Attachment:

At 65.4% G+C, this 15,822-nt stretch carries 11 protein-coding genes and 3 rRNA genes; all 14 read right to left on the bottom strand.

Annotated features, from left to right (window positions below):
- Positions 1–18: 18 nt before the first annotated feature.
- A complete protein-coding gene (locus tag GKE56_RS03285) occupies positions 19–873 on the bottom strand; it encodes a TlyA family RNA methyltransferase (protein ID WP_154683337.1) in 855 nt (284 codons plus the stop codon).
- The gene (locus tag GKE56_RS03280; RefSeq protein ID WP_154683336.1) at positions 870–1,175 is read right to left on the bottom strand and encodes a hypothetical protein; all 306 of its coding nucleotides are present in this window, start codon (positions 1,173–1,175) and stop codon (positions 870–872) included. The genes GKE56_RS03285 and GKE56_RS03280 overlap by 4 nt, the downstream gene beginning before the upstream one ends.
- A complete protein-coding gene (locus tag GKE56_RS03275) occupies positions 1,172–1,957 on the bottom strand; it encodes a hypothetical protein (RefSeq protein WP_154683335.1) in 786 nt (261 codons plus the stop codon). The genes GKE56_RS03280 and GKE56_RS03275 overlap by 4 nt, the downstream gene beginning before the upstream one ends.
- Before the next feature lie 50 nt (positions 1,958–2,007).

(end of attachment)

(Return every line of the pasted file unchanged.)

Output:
At 65.4% G+C, this 15,822-nt stretch carries 11 protein-coding genes and 3 rRNA genes; all 14 read right to left on the bottom strand.

Annotated features, from left to right (window positions below):
- Positions 1–18: 18 nt before the first annotated feature.
- A complete protein-coding gene (locus tag GKE56_RS03285) occupies positions 19–873 on the bottom strand; it encodes a TlyA family RNA methyltransferase (protein ID WP_154683337.1) in 855 nt (284 codons plus the stop codon).
- The gene (locus tag GKE56_RS03280; RefSeq protein ID WP_154683336.1) at positions 870–1,175 is read right to left on the bottom strand and encodes a hypothetical protein; all 306 of its coding nucleotides are present in this window, start codon (positions 1,173–1,175) and stop codon (positions 870–872) included. The genes GKE56_RS03285 and GKE56_RS03280 overlap by 4 nt, the downstream gene beginning before the upstream one ends.
- A complete protein-coding gene (locus tag GKE56_RS03275) occupies positions 1,172–1,957 on the bottom strand; it encodes a hypothetical protein (RefSeq protein WP_154683335.1) in 786 nt (261 codons plus the stop codon). The genes GKE56_RS03280 and GKE56_RS03275 overlap by 4 nt, the downstream gene beginning before the upstream one ends.
- Before the next feature lie 50 nt (positions 1,958–2,007).